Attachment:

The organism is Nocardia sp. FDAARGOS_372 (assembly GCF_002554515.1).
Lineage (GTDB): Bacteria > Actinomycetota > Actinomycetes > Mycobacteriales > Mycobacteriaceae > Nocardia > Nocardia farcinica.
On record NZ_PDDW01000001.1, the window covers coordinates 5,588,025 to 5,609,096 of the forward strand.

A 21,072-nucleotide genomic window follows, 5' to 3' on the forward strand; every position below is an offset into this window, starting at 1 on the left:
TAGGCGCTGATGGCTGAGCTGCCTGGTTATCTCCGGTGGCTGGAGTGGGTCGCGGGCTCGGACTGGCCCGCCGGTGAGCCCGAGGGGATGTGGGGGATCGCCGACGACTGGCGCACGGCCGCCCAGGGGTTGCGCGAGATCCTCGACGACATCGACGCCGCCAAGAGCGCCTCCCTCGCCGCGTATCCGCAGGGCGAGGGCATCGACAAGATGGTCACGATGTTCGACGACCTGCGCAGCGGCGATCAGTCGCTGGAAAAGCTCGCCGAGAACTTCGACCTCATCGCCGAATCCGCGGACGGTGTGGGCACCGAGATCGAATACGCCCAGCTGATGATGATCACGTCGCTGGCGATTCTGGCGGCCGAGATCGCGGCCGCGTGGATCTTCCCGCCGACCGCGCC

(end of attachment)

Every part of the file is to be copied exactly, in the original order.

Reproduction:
The organism is Nocardia sp. FDAARGOS_372 (assembly GCF_002554515.1).
Lineage (GTDB): Bacteria > Actinomycetota > Actinomycetes > Mycobacteriales > Mycobacteriaceae > Nocardia > Nocardia farcinica.
On record NZ_PDDW01000001.1, the window covers coordinates 5,588,025 to 5,609,096 of the forward strand.

A 21,072-nucleotide genomic window follows, 5' to 3' on the forward strand; every position below is an offset into this window, starting at 1 on the left:
TAGGCGCTGATGGCTGAGCTGCCTGGTTATCTCCGGTGGCTGGAGTGGGTCGCGGGCTCGGACTGGCCCGCCGGTGAGCCCGAGGGGATGTGGGGGATCGCCGACGACTGGCGCACGGCCGCCCAGGGGTTGCGCGAGATCCTCGACGACATCGACGCCGCCAAGAGCGCCTCCCTCGCCGCGTATCCGCAGGGCGAGGGCATCGACAAGATGGTCACGATGTTCGACGACCTGCGCAGCGGCGATCAGTCGCTGGAAAAGCTCGCCGAGAACTTCGACCTCATCGCCGAATCCGCGGACGGTGTGGGCACCGAGATCGAATACGCCCAGCTGATGATGATCACGTCGCTGGCGATTCTGGCGGCCGAGATCGCGGCCGCGTGGATCTTCCCGCCGACCGCGCC